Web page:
General ramblings

Waste Less Live More-Grow It

Thursday already, and today’s Be Resourceful Challenge for Waste Less Live More week is #GrowIt.

Grow it

I am the world’s worst gardener.
I kind of want to garden, and to be part of the whole Grow Your Own movement.
But I soon get frustrated when I realise that: I have no idea what I am doing/the slugs are eating everything/plants take time to grow and I am very impatient.

I attempted to start a whole Grow-a-long thing earlier on this year, hoping that it would force me to get out there and actually do some gardening, but it didn’t 🙁
I will, however, try again next year.

Gardening is good for the soul.
It’s a well known fact.
And growing your own food is good for the soul, good for the pocket, and good for the body.
Win Win.

I found this pinned up in one of the sheds at The Lost Gardens of Helligan in Cornwall

I found this pinned up in one of the sheds at The Lost Gardens of Helligan in Cornwall

If like me, you kind of want to garden, but you’re not really sure where to start, then here are some ideas:

  • Start small-pots of herbs on the windowsill are relatively easy to keep alive (except basil, our basil always dies…) and it is quite gratifying to be able to put fresh herbs into your cooking
    Not quite on the windowsill, but you get my point...

    Not quite on the windowsill, but you get my point…

  • I am told that cut and come again lettuce is the way to go for salads, but again, I always manage to kill ours. I have read that re-potting it into a bigger pot helps, so might try this next time
  • Join a Community Garden-that way you can just drop in whenever you fancy it, without having to deal with the guilt if it all dies. And there will probably be more experienced types there to help you out and point you in the right direction
  • See if you have an Incredible Edible type group going in your area-these groups commandeer unused public spaces and use them to grow food for the community-lots of Transition groups have projects like this going, and they are a great way to garden without the commitment
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  • Reply Jen September 26, 2014 at 10:51 am

    Thanks for the tips Vivienne! I know that once I get into it, I will love it-just need to get motivated to start!

  • Reply quarteracrelifestyle September 25, 2014 at 8:07 pm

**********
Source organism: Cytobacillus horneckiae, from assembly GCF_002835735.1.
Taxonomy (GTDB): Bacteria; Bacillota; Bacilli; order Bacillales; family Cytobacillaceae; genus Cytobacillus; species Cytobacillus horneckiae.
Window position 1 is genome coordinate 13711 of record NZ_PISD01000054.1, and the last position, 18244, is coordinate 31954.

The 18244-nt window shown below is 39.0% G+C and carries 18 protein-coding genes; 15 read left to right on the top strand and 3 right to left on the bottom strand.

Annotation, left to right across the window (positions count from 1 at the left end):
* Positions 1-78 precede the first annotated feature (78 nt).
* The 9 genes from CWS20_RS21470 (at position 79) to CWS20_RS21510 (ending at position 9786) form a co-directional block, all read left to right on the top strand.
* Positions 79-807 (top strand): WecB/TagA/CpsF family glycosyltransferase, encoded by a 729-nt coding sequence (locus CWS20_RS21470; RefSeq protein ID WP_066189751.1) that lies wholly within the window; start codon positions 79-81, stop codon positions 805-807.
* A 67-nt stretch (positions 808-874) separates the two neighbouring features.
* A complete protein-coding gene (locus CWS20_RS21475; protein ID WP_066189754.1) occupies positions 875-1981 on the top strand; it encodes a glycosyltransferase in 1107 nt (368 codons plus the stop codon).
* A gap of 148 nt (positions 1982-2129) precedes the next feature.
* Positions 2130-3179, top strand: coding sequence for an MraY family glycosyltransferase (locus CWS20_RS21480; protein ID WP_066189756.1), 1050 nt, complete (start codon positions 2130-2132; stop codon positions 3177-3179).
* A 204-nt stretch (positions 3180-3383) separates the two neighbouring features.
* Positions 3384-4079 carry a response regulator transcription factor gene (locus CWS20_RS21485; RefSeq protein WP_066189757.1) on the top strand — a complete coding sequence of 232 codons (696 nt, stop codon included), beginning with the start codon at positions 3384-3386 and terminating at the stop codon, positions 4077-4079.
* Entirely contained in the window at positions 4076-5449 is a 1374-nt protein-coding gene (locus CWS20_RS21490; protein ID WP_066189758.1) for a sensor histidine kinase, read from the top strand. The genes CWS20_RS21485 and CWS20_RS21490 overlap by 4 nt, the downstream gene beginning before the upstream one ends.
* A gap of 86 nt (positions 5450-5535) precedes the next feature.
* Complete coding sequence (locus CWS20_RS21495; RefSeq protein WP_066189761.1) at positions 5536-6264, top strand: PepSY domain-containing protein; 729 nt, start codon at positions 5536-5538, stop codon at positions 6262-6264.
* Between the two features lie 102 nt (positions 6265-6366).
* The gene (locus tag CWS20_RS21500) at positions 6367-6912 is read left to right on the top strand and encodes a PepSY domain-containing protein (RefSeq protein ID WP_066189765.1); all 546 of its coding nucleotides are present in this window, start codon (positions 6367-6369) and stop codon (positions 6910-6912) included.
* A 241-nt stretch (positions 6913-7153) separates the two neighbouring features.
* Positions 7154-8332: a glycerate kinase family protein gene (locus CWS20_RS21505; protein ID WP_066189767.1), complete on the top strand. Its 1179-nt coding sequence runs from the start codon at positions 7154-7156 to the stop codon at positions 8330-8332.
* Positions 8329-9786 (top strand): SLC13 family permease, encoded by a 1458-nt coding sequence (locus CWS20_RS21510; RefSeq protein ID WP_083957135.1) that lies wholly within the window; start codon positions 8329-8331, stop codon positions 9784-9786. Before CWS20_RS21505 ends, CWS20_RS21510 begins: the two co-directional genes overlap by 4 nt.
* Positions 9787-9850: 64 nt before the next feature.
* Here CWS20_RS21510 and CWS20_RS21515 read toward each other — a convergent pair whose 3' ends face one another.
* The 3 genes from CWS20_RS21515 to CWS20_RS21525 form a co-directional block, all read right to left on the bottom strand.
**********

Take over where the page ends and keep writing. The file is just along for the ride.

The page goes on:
My husband was once upon a time the most unlikely gardener you could ever meet but once he did start he became obsessed and ended up digging up the whole section for food.

    • Reply Jen September 26, 2014 at 10:54 am

      I can see that this could be me. Once I get started I think I will love it, and probably be a teeny bit obsessed!

  • Reply Gail September 25, 2014 at 12:12 pm

    Just realised the herbs growing in that pic are in old car tyres – I love that idea! The only herb that grows for me is sage – my garden is full of it. Everything else I’ve tried to grow gets eaten by slugs. I guess they don’t like sage. But I buy herbs from Asda when they’re reduced to 2p, so, ironically, buying works out the most frugal way for me.

    • Reply Jen September 26, 2014 at 10:53 am

      2p! That’s crazy!

      • Reply Gail September 26, 2014 at 6:16 pm

        I know! But a lot of supermarkets reduce food about to go out-of-date to crazy prices at the end of the day, to try to sell it rather than throw it out. 9:00pm tends to be the 2p time, if anything is left by then! I often get herbs for 2p.

        • Reply Jen September 26, 2014 at 7:37 pm

          Much better than it ending up in landfill 🙂

  • Reply Juhli September 25, 2014 at 9:16 am

    How about growing sprouts for salads or making a sourdough bread starter (growing yeast)? I can’t garden where I live either due to too many wild critters that eat everything except some flowers.

    • Reply Jen September 26, 2014 at 10:53 am

      I like the idea of sprouting things! Thanks Juhli

  • Reply emma September 25, 2014 at 8:24 am

    We used the cut and grow lettuce and re potted it. One lot we have in the conservatory is still going for our tortoise food.

    • Reply Jen September 26, 2014 at 10:52 am

      I really should try again with this!

  • Reply Jo September 25, 2014 at 8:04 am

    Runner beans are a great place to start – they are very easy to grow, but you do have to ward off the slugs and snails. I think they look pretty too with their little red and white flowers. And if you have a bumper harvest, you can freeze them 🙂

    • Reply Jen September 26, 2014 at 10:52 am

      Hi Jo

      We’ve done runner beans before, and you are right, they are easy to grow, BUT I’m really not a fan of eating them…!

  • Reply lesleygcooper September 25, 2014 at 7:11 am

    Jen, it might help to try the following. Get a packet of cut and come again lettuce. Sow a dozen seeds indoors, in the spring. When they are large enough to handle, gently holding the leaves, not the stem, pot them on to give them more space. Keep them moist, not wet. Once they have been in the same soil for 6 weeks, they will need feeding. In late May, plant the best six in the garden. Protect them from slugs in whatever way you want. Keep them moist.
    If you can keep them alive, you should be able to pick any leaves other than the central ones, and they should keep going for 3 or 4 months.
    Or get some watercress from the green grocer, choose a stem with rootlets on it and snuggle it into the surface of some potting compost. Keep it wet and it will root. You can do that any time of year. Keep it indoors until there are no frosts. It’s not supposed to be eaten by cabbage white butterflies, but mine is, so you may need to cover it with fleece to keep them off
    Once you get the hang of growing stuff, you’ll be fine.

    • Reply Jen September 26, 2014 at 10:51 am

      Thanks Lesley!

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